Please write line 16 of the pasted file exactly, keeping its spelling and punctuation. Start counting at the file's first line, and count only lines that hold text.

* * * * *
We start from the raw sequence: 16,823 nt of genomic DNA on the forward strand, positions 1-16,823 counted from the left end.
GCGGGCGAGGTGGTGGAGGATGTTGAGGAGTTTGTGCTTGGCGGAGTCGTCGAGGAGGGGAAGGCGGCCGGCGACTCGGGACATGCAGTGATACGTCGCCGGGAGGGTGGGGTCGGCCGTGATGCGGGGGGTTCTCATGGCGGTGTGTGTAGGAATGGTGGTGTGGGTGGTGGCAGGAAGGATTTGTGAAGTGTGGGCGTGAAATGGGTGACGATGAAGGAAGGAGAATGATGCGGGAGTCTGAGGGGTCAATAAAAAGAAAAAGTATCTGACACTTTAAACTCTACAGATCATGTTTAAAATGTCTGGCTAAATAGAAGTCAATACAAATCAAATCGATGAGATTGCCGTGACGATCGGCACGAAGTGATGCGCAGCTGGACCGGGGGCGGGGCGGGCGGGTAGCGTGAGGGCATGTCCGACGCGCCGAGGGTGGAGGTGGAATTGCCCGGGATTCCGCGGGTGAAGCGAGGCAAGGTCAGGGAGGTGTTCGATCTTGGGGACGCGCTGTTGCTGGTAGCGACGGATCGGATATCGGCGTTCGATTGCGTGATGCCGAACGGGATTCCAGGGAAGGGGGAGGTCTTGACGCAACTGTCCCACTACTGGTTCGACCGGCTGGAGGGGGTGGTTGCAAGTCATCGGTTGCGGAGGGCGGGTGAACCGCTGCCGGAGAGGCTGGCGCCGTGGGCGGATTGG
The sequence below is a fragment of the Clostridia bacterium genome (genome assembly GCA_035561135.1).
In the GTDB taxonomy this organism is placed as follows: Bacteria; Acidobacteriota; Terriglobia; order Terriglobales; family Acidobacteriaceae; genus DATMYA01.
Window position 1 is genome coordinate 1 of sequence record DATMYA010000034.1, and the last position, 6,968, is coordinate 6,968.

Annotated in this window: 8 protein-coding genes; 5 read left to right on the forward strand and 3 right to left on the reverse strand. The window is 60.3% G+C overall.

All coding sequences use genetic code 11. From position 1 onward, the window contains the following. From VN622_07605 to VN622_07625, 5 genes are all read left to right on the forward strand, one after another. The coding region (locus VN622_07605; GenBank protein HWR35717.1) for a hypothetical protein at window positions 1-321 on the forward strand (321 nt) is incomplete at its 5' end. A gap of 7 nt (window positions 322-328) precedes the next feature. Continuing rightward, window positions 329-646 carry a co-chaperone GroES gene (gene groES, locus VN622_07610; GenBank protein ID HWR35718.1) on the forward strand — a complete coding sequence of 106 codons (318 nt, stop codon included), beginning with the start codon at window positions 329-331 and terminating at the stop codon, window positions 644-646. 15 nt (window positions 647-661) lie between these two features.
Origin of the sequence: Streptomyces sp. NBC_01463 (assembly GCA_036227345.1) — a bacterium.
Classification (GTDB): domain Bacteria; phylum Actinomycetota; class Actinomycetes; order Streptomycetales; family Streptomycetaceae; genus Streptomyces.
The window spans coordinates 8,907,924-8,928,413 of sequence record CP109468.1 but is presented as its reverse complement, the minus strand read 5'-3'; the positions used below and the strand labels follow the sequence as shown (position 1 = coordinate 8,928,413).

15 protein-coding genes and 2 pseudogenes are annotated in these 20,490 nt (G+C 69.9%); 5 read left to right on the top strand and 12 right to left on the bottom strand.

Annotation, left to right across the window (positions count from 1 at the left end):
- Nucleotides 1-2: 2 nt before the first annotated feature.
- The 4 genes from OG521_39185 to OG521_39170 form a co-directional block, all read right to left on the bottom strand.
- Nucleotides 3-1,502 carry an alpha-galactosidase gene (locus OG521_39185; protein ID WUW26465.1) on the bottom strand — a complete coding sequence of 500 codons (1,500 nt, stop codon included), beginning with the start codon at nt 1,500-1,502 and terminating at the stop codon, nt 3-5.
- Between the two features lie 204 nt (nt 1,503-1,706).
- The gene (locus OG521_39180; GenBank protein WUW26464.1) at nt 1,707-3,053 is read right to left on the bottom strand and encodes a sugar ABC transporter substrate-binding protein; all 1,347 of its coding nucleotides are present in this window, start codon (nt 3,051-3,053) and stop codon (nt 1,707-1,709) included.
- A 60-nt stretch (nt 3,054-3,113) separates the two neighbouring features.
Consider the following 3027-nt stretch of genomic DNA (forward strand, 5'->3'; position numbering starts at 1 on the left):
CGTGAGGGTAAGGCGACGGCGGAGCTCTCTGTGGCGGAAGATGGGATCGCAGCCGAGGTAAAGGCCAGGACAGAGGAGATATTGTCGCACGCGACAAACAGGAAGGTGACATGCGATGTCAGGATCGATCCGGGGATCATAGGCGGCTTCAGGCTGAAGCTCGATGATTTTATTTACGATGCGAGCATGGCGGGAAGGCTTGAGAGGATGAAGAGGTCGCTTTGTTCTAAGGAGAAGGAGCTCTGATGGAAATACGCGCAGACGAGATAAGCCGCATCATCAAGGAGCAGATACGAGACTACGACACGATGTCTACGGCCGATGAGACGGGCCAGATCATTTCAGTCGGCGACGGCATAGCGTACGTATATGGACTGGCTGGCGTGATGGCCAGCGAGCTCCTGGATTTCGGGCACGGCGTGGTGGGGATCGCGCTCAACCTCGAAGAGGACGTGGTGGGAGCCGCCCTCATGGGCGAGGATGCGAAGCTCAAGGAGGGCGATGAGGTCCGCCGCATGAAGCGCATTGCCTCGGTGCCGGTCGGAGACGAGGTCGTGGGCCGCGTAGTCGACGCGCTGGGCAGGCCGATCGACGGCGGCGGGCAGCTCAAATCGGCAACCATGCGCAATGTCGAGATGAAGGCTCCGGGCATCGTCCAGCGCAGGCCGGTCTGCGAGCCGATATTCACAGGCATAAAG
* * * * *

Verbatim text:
- Between the two features lie 204 nt (nt 1,503-1,706).